Doug Bradley
Vietnam veteran Doug Bradley is assistant director of marketing and communications for the University of Wisconsin-Madison’s Office of Corporate Relations. He was drafted into the U. S. Army in March of 1970 and served as an information specialist (journalist) at U. S. Army Republic of Vietnam (USARV) headquarters in Long Binh, South Vietnam, from November 1970 to November 1971. Following his discharge and tenure in graduate school, Bradley moved to Madison where he helped to establish Vets House, a storefront, community-based service center for Vietnam era veterans in 1974. He later served as Director of Vets House for two years, managing a staff of 20 and a budget in excess of $1 million.
Bradley has written extensively about his Vietnam, and post-Vietnam, experiences, including poetry and prose in several editions of The Deadly Writers Patrol magazine. He and UW-Madison Professor Craig Werner are collaborating on a book about music and Vietnam, We Gotta Get Out of This Place: Music and the Vietnam Experience. The book tells the story of the Vietnam War through the music-based memories of those who served. The book weaves a tapestry of voices set against the cacophony of the popular music of the 1960s and 1970s. From “Chain of Fools and “Fortunate Son” to “Purple Haze” and “We Gotta Get out of This Place,” their work shows how soldiers used music to form bonds, express their feelings, and hold on to the humanity the world was trying to take away.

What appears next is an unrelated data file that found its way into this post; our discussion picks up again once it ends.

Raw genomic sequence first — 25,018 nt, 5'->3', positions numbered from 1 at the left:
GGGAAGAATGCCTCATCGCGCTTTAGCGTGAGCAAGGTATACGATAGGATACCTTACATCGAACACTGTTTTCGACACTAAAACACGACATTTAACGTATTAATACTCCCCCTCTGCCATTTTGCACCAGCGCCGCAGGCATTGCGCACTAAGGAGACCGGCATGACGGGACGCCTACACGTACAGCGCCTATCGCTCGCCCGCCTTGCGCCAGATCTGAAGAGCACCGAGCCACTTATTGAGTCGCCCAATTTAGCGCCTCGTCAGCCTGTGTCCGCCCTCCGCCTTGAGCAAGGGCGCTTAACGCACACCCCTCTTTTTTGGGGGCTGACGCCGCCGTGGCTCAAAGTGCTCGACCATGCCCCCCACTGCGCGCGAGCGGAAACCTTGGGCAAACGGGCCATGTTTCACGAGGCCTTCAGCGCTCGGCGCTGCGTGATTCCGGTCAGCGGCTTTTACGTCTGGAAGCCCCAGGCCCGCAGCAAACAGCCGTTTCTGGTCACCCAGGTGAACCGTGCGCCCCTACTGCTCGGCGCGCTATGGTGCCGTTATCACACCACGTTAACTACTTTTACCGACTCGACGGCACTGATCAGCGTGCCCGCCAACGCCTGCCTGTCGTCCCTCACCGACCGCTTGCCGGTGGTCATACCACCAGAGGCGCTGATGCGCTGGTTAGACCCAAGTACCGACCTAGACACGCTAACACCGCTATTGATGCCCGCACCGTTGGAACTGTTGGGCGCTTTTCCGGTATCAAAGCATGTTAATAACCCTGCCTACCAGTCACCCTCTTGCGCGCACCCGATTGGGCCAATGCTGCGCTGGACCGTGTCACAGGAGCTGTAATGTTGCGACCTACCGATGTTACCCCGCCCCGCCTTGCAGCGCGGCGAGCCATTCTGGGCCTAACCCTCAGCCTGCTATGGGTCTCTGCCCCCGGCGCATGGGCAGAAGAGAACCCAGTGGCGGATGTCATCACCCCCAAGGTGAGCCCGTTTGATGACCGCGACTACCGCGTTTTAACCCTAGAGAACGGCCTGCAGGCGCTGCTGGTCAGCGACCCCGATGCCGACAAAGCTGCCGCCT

Hugo A. Keesing
Hugo Keesing bought his first 45 rpm record, the Platters' "The Great Pretender," in 1956. By the time he finished high school, his collection numbered some 350 discs. He continued collecting and learning about pop music in college, becoming interested in how song lyrics were being treated as the “voice of young America.”
In graduate school, he earned a Ph.D. in psychology by writing one of the earliest doctoral dissertations on the relationship between popular music and youth culture. The study later became the basis for a 12-hour radio show produced for American Forces Radio Network (AFN) in Europe. While Dr. Keesing taught in the University of Maryland’s overseas programs, including in Vietnam, in the early 1970s, he had a brief stint as a disk jockey on the AFN radio station in Karamursel, Turkey.
On returning to the US in the mid-70s, Dr. Keesing developed an undergraduate course called "Popular Music in American Society." Classes focused on how music about people, styles, issues, events, media, products, fads and values reflected important aspects of American society. He taught it for 15 years at the University of Maryland, College Park and in overseas locations. To support the course he continued to buy records and tapes, and began a serious collection of rock books. These became the foundation of the Keesing Musical Archives; a collection of nearly 4,000 books, 15,000 records and 17,000 pieces of sheet music.